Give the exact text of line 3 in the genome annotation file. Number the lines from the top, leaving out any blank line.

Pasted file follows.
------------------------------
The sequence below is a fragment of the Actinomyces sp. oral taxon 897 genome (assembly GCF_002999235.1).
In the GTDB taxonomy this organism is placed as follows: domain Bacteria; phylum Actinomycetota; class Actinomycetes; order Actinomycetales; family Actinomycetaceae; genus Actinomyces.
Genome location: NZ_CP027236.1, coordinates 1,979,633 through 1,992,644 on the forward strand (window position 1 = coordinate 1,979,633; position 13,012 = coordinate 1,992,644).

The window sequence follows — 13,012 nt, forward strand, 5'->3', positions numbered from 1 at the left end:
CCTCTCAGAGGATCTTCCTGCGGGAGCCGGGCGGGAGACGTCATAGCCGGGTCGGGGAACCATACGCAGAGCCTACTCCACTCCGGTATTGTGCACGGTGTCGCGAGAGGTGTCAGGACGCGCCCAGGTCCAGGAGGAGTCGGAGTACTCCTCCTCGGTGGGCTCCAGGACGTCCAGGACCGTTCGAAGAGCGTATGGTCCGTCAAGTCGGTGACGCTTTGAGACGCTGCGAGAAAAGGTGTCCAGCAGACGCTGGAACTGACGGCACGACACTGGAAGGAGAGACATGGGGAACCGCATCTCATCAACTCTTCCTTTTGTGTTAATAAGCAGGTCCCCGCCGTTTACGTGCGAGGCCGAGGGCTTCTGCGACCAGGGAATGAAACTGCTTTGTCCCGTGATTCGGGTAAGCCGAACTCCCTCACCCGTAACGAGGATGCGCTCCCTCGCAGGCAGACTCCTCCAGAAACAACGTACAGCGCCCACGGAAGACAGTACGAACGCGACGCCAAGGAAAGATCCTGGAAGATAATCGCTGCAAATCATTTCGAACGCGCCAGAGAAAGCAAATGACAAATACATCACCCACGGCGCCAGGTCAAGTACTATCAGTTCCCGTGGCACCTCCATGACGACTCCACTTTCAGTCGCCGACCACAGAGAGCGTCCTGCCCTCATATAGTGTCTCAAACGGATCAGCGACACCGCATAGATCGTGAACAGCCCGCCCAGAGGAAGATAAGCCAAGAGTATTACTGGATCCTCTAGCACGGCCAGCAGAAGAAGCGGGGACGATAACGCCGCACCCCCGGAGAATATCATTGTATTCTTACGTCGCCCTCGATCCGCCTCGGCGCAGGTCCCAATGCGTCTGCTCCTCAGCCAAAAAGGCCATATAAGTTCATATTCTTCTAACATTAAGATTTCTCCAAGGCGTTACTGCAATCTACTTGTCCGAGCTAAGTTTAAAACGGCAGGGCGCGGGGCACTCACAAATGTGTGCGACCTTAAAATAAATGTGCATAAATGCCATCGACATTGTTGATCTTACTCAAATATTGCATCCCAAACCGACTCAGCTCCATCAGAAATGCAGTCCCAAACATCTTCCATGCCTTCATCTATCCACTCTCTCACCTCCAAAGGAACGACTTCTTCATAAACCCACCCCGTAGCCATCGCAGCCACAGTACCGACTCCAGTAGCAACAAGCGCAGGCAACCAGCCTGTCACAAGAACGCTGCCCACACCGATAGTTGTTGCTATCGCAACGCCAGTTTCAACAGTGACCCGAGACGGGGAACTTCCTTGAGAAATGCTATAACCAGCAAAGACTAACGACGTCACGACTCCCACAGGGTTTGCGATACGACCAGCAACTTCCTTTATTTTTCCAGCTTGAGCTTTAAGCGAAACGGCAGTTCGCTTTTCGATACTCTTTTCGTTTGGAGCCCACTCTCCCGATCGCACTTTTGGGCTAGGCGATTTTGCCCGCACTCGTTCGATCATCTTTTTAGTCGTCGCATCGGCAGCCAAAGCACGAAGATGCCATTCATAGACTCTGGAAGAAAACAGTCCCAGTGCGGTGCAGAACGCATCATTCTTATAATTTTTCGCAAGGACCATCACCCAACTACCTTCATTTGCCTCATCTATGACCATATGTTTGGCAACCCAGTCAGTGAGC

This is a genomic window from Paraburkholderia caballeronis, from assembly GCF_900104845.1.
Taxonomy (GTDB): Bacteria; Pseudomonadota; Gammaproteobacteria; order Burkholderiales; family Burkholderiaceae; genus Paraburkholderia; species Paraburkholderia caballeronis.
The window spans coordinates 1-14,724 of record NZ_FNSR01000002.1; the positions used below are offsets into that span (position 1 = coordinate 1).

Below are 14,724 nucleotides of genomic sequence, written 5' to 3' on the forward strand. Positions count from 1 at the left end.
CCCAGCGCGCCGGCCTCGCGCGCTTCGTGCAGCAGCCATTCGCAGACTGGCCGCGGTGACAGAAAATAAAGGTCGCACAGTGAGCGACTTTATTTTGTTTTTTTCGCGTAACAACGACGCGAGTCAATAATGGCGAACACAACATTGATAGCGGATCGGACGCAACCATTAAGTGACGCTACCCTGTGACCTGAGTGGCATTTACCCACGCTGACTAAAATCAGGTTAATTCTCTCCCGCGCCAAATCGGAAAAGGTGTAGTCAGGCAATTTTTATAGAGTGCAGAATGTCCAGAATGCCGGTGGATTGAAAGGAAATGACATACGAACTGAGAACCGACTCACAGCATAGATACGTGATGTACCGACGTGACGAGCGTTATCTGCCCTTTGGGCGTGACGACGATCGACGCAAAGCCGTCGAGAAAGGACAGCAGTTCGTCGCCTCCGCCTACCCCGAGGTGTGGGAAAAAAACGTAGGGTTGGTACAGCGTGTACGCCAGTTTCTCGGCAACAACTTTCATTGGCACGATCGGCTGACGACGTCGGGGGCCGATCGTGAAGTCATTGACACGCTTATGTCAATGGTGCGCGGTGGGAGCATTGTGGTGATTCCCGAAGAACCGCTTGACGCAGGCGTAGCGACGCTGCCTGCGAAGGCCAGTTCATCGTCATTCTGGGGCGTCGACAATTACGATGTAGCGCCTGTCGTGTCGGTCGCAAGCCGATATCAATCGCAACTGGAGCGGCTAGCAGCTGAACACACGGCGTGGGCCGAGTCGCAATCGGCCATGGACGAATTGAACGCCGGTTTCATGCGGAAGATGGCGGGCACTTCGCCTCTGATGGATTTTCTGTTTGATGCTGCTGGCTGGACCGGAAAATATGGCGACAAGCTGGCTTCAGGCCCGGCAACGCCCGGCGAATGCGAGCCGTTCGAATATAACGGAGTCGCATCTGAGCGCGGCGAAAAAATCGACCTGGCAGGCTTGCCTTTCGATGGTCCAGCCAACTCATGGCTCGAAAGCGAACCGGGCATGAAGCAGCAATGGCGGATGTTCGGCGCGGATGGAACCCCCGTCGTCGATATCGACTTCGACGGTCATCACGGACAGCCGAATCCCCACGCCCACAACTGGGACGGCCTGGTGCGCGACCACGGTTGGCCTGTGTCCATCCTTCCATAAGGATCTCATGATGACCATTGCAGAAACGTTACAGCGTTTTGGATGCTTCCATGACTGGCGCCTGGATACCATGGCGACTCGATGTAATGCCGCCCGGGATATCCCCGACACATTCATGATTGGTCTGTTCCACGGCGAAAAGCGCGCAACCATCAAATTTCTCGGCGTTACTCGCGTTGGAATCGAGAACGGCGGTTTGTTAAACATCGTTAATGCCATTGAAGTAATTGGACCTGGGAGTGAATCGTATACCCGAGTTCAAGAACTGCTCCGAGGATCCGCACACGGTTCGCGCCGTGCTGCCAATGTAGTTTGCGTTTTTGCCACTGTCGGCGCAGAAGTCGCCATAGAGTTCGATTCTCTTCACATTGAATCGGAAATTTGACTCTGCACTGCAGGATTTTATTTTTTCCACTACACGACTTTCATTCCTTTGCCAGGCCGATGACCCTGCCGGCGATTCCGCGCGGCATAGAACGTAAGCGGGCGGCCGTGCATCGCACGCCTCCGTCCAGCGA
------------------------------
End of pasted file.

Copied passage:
Genome location: NZ_CP027236.1, coordinates 1,979,633 through 1,992,644 on the forward strand (window position 1 = coordinate 1,979,633; position 13,012 = coordinate 1,992,644).